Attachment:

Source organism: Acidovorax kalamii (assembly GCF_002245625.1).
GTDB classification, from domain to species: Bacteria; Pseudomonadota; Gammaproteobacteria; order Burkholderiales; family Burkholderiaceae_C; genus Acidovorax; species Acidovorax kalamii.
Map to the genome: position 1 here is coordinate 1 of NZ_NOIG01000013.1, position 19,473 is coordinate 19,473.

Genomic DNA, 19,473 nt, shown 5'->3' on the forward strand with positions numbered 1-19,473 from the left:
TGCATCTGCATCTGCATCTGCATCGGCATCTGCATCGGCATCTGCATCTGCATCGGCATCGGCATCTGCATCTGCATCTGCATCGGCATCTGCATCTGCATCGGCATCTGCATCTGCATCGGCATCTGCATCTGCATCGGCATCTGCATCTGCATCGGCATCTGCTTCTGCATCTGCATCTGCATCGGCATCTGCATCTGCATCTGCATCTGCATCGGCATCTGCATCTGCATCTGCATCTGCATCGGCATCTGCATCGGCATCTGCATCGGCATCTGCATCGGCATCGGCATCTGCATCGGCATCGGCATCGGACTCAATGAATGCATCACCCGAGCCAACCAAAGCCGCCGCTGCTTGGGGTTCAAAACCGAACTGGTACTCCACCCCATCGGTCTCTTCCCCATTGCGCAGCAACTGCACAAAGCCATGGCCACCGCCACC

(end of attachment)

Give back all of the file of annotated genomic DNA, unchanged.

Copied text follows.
Source organism: Acidovorax kalamii (assembly GCF_002245625.1).
GTDB classification, from domain to species: Bacteria; Pseudomonadota; Gammaproteobacteria; order Burkholderiales; family Burkholderiaceae_C; genus Acidovorax; species Acidovorax kalamii.
Map to the genome: position 1 here is coordinate 1 of NZ_NOIG01000013.1, position 19,473 is coordinate 19,473.

Genomic DNA, 19,473 nt, shown 5'->3' on the forward strand with positions numbered 1-19,473 from the left:
TGCATCTGCATCTGCATCTGCATCGGCATCTGCATCGGCATCTGCATCTGCATCGGCATCGGCATCTGCATCTGCATCTGCATCGGCATCTGCATCTGCATCGGCATCTGCATCTGCATCGGCATCTGCATCTGCATCGGCATCTGCATCTGCATCGGCATCTGCTTCTGCATCTGCATCTGCATCGGCATCTGCATCTGCATCTGCATCTGCATCGGCATCTGCATCTGCATCTGCATCTGCATCGGCATCTGCATCGGCATCTGCATCGGCATCTGCATCGGCATCGGCATCTGCATCGGCATCGGCATCGGACTCAATGAATGCATCACCCGAGCCAACCAAAGCCGCCGCTGCTTGGGGTTCAAAACCGAACTGGTACTCCACCCCATCGGTCTCTTCCCCATTGCGCAGCAACTGCACAAAGCCATGGCCACCGCCACC